Sorry about that.

I don't like loud all the time in an RPG. Sure, it's absolutely great to see players have a walloping kick-ass time slaughtering monster after monster, their eyes ablaze with bloodlust. But at some point, the DM has to have his moment. Preferably moments ... plural.

Mine didn't come until the very end of the last playtest session. The adventuring party had finally defeated the Big Bad Guy they had been tracking down since the game started. Jubilant and exhausted -- nearly spent of spells, hit points and resources -- the characters heaved a sigh of self-confident satisfaction. The players were rather pleased with themselves too. We finally did it! All was well.

That's when the dragon turned visible and made the heroes his bitches.

Basically, I shoehorned the playtest rules by giving the dragon spells and using an obviously overpowered creature for a bunch of 6th-level characters. Just to get my mwah-ha-ha moment. Not that I mind a bit of shoehorning. That is certainly accepted amongst the old-school crowd. Give a little and take a little. Soldier on like a good trooper.

However, almost all of the appropriately-scaled-and-difficulty-ranged monsters and baddies the characters fought got mulched. To say that monsters are seriously nerfed in the playtest is an understatement. I even maxed out hit points on the leader-types. But a lot of people have hacked that topic to death elsewhere, so I won't get further into it here.

Now maybe I'm being a little bit harsh on D&D Next. It was playtesting after all.

The annoying loudness factor was way higher in 4th edition and, to some extent, 3rd edition. So far, with D&D Next, it's a softer, gentler loudness, but it's still there. The character classes -- although the designers have implemented some interesting and unique flavors -- still have video gamey power-up options geared to combat-role definitions. I'm not sure how they can put that genie back in the bottle. Or even if they want to.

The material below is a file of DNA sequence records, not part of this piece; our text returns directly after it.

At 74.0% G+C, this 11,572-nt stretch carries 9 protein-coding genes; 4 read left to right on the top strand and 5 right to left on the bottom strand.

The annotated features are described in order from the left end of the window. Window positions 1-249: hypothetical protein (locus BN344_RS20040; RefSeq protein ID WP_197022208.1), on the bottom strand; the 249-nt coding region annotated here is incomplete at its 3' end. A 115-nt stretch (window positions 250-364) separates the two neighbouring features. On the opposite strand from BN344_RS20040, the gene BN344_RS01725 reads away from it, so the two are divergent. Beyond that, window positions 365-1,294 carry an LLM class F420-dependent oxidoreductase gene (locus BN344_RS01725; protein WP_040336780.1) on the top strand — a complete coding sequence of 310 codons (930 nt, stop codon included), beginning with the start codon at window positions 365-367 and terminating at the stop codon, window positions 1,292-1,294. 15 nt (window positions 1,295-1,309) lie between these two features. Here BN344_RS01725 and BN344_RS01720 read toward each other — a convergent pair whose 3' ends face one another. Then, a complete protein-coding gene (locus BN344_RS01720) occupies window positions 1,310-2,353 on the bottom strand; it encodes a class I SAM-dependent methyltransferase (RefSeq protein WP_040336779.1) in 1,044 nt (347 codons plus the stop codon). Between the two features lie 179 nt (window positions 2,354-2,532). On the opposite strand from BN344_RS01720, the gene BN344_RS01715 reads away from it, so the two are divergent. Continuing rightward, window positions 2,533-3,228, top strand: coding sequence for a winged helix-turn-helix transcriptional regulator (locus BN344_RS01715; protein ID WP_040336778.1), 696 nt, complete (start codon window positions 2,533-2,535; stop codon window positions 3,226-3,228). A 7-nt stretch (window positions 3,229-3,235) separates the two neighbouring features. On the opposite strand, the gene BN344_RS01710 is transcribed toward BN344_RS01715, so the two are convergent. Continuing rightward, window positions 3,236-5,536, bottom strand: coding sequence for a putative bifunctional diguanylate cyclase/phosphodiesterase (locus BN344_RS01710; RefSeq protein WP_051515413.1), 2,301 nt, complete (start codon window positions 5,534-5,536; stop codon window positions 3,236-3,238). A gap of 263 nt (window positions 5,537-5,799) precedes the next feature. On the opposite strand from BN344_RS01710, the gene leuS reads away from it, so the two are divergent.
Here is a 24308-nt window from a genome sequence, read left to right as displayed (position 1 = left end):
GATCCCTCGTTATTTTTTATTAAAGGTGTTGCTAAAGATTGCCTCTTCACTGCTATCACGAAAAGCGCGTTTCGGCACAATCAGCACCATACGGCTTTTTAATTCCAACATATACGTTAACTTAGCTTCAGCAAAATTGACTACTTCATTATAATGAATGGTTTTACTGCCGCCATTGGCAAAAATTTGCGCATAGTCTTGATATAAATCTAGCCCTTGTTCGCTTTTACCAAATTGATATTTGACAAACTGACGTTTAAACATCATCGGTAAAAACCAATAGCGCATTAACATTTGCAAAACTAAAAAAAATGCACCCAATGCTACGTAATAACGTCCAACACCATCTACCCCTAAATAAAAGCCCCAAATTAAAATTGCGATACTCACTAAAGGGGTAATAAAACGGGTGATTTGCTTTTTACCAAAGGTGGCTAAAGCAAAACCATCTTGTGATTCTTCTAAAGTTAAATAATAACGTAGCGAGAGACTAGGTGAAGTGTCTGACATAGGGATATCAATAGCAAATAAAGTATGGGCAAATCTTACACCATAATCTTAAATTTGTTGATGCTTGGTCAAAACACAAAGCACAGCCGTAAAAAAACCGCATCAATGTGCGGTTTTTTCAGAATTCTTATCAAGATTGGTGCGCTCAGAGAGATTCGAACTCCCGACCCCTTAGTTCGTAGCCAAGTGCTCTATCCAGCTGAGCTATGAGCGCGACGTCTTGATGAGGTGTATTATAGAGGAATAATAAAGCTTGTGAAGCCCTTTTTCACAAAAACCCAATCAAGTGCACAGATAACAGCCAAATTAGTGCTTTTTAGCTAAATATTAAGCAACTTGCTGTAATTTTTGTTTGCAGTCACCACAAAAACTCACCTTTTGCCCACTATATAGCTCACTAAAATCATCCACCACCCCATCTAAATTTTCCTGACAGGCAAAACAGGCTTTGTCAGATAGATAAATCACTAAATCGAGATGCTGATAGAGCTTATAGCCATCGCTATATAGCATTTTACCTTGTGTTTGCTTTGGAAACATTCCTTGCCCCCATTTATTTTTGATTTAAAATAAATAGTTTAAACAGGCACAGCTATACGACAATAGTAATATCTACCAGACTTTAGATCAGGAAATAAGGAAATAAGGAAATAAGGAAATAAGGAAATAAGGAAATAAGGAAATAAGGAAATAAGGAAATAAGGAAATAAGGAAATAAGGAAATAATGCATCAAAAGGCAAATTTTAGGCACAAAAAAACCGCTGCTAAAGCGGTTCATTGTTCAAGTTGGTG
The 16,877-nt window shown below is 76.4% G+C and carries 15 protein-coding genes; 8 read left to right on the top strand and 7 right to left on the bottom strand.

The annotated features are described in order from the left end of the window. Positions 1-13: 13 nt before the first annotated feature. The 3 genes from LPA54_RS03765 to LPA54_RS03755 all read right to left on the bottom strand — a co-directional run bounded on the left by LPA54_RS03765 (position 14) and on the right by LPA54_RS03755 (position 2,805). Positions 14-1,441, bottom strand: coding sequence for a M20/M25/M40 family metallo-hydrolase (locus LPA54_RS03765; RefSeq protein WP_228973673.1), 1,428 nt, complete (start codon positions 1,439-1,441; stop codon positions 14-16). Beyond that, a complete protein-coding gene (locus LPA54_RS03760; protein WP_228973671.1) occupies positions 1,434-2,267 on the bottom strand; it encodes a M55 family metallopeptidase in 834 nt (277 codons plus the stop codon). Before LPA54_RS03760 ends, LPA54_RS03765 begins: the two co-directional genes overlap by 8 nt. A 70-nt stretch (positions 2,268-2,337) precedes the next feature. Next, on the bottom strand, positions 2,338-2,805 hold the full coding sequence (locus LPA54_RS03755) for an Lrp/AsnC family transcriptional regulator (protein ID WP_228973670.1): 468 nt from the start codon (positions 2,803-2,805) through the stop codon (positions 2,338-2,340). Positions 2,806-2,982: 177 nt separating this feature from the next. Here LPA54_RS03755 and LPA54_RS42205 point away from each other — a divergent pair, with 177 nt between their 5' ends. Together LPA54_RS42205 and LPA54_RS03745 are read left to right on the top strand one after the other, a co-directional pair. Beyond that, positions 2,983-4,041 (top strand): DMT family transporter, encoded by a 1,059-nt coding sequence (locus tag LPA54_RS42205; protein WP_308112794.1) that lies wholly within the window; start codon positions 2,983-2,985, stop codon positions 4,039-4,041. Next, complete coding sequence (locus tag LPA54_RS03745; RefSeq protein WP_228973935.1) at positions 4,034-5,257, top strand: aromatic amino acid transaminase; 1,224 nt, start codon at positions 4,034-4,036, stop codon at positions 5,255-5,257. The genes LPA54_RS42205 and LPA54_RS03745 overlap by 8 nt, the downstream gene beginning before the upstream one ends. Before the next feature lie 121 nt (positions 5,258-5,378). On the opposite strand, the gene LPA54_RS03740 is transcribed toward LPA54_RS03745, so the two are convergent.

I certainly hope the playtest taught the designers something. But as it stands now, I think D&D Next has a bit too much of too many things designed to please too many people.

And that is definitely not old-school.

Friday, April 4, 2014

The D&D Next Playtest Flight 666, Part I: Hallowed Be Thy Name

I arrived late for the D&D Next playtest flight 666.

It was April 2013 and I was relaxing on the beach in Varadero, Cuba, sipping on a rum and lemonade and listening to Iron Maiden's Hallowed Be Thy Name when I finished reading my well-thumbed copy of Moldvay's D&D Basic Rules. I reached into my beach bag and grabbed the file folder held fast with a thick binder clip. The folder contained a few chapters of the D&D Next playtest rules I had printed and stowed away before my wife and I went on vacation. I had planned to read through them the first day on the beach while away from the chill of Canada, but the lure of old-school RPG material was somehow stronger.

Or was it the sun and rum buzz and Maiden putting me in the old-school mood?  
 
What the hell, I thought, let's give this latest ruleset a looksee. Seems like all kinds of gamers on the interwebs are clamoring about it.